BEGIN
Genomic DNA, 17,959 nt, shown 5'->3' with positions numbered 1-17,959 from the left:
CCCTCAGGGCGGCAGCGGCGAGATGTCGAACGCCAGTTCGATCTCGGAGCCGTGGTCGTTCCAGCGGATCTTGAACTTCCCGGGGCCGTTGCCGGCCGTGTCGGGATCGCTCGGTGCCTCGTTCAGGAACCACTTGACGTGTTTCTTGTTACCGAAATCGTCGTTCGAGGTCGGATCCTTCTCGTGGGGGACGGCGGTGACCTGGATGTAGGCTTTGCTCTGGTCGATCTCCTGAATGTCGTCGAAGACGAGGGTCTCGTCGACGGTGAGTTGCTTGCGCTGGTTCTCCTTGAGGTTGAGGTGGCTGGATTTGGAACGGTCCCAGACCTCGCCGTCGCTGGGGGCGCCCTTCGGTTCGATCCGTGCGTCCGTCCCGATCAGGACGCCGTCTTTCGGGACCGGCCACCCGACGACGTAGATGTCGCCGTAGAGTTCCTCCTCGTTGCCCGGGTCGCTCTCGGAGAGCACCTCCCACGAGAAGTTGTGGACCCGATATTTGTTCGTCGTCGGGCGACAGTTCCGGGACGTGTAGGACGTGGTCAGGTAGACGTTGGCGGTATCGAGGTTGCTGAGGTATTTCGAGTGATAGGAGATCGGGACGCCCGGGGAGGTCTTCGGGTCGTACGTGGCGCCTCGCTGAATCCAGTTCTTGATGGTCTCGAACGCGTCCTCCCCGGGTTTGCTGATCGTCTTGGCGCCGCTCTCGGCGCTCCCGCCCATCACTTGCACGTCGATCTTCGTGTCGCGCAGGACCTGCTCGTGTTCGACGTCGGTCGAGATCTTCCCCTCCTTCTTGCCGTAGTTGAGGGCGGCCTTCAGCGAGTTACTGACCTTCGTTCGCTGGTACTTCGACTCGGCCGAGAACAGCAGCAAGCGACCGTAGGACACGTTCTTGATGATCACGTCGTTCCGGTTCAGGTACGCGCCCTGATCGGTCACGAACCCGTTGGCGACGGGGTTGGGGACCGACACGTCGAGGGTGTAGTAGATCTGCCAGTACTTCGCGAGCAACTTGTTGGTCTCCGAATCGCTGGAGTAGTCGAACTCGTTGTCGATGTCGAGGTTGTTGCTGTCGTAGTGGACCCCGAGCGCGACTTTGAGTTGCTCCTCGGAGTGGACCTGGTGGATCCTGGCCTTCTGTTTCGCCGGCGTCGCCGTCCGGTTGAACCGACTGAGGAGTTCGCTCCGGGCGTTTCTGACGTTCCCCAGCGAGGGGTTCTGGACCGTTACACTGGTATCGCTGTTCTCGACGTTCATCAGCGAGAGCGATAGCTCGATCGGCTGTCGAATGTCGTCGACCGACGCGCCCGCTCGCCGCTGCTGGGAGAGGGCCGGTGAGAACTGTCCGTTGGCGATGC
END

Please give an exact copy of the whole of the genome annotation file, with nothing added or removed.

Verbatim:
Genomic DNA, 17,959 nt, shown 5'->3' with positions numbered 1-17,959 from the left:
CCCTCAGGGCGGCAGCGGCGAGATGTCGAACGCCAGTTCGATCTCGGAGCCGTGGTCGTTCCAGCGGATCTTGAACTTCCCGGGGCCGTTGCCGGCCGTGTCGGGATCGCTCGGTGCCTCGTTCAGGAACCACTTGACGTGTTTCTTGTTACCGAAATCGTCGTTCGAGGTCGGATCCTTCTCGTGGGGGACGGCGGTGACCTGGATGTAGGCTTTGCTCTGGTCGATCTCCTGAATGTCGTCGAAGACGAGGGTCTCGTCGACGGTGAGTTGCTTGCGCTGGTTCTCCTTGAGGTTGAGGTGGCTGGATTTGGAACGGTCCCAGACCTCGCCGTCGCTGGGGGCGCCCTTCGGTTCGATCCGTGCGTCCGTCCCGATCAGGACGCCGTCTTTCGGGACCGGCCACCCGACGACGTAGATGTCGCCGTAGAGTTCCTCCTCGTTGCCCGGGTCGCTCTCGGAGAGCACCTCCCACGAGAAGTTGTGGACCCGATATTTGTTCGTCGTCGGGCGACAGTTCCGGGACGTGTAGGACGTGGTCAGGTAGACGTTGGCGGTATCGAGGTTGCTGAGGTATTTCGAGTGATAGGAGATCGGGACGCCCGGGGAGGTCTTCGGGTCGTACGTGGCGCCTCGCTGAATCCAGTTCTTGATGGTCTCGAACGCGTCCTCCCCGGGTTTGCTGATCGTCTTGGCGCCGCTCTCGGCGCTCCCGCCCATCACTTGCACGTCGATCTTCGTGTCGCGCAGGACCTGCTCGTGTTCGACGTCGGTCGAGATCTTCCCCTCCTTCTTGCCGTAGTTGAGGGCGGCCTTCAGCGAGTTACTGACCTTCGTTCGCTGGTACTTCGACTCGGCCGAGAACAGCAGCAAGCGACCGTAGGACACGTTCTTGATGATCACGTCGTTCCGGTTCAGGTACGCGCCCTGATCGGTCACGAACCCGTTGGCGACGGGGTTGGGGACCGACACGTCGAGGGTGTAGTAGATCTGCCAGTACTTCGCGAGCAACTTGTTGGTCTCCGAATCGCTGGAGTAGTCGAACTCGTTGTCGATGTCGAGGTTGTTGCTGTCGTAGTGGACCCCGAGCGCGACTTTGAGTTGCTCCTCGGAGTGGACCTGGTGGATCCTGGCCTTCTGTTTCGCCGGCGTCGCCGTCCGGTTGAACCGACTGAGGAGTTCGCTCCGGGCGTTTCTGACGTTCCCCAGCGAGGGGTTCTGGACCGTTACACTGGTATCGCTGTTCTCGACGTTCATCAGCGAGAGCGATAGCTCGATCGGCTGTCGAATGTCGTCGACCGACGCGCCCGCTCGCCGCTGCTGGGAGAGGGCCGGTGAGAACTGTCCGTTGGCGATGC